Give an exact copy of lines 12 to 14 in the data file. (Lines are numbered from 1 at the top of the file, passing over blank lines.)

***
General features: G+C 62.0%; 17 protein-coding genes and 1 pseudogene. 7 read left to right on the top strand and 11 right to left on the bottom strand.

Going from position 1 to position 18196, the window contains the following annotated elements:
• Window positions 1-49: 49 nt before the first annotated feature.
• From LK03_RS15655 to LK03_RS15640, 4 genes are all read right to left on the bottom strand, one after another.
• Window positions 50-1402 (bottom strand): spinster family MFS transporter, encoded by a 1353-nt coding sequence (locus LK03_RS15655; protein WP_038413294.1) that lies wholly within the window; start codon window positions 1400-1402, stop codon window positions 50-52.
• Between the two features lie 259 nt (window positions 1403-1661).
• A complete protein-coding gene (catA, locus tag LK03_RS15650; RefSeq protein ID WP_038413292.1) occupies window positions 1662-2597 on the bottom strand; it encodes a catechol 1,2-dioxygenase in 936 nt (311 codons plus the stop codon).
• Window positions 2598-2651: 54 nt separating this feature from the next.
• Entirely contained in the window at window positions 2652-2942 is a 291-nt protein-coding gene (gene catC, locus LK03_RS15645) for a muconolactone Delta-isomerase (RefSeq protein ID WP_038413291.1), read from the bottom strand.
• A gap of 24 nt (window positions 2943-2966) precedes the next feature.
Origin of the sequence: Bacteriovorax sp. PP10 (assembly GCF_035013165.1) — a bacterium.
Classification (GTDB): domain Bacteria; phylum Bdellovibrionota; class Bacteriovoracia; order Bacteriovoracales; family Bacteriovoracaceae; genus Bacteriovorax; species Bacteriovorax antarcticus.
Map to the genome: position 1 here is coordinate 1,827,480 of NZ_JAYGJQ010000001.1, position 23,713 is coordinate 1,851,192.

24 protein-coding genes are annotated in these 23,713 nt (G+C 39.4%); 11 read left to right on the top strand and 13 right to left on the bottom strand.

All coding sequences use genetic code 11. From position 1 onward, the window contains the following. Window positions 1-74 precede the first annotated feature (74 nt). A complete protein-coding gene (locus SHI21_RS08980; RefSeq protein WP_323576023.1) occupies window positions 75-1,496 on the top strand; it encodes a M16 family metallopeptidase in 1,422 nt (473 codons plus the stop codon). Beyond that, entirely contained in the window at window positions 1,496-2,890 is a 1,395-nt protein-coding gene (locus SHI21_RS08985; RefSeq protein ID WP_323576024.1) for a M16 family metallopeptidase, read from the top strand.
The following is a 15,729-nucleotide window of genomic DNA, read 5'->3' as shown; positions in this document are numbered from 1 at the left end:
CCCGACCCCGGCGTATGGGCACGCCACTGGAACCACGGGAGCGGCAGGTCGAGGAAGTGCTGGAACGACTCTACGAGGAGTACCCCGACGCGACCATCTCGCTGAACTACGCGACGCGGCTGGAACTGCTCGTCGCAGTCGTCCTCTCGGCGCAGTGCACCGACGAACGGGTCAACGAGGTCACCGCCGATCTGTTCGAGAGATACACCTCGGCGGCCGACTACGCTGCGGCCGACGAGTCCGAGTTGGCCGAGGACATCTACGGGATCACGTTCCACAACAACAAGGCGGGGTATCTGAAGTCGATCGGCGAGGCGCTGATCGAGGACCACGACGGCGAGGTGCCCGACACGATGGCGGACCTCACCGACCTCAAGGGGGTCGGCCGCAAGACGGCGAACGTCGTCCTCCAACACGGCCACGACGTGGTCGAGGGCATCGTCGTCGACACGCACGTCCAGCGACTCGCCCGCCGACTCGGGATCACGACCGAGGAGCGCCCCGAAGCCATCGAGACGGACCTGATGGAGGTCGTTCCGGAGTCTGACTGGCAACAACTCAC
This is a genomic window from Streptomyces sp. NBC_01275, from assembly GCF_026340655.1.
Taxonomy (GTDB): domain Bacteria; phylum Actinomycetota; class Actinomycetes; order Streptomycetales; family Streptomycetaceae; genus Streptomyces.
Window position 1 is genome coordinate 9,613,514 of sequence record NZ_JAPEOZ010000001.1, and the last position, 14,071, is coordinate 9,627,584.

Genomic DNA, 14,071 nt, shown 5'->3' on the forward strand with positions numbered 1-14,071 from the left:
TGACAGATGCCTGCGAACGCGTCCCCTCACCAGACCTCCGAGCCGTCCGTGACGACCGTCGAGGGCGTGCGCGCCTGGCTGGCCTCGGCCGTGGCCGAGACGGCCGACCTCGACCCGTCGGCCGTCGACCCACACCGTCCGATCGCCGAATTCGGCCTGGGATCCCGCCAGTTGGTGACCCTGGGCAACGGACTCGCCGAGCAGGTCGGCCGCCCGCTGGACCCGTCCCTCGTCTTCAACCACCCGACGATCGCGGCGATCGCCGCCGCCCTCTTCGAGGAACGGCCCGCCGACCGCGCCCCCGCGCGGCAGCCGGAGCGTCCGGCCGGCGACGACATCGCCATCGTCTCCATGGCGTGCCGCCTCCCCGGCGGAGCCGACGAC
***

Classification (GTDB): domain Bacteria; phylum Bdellovibrionota; class Bacteriovoracia; order Bacteriovoracales; family Bacteriovoracaceae; genus Bacteriovorax; species Bacteriovorax antarcticus.
Map to the genome: position 1 here is coordinate 1,827,480 of NZ_JAYGJQ010000001.1, position 23,713 is coordinate 1,851,192.

24 protein-coding genes are annotated in these 23,713 nt (G+C 39.4%); 11 read left to right on the top strand and 13 right to left on the bottom strand.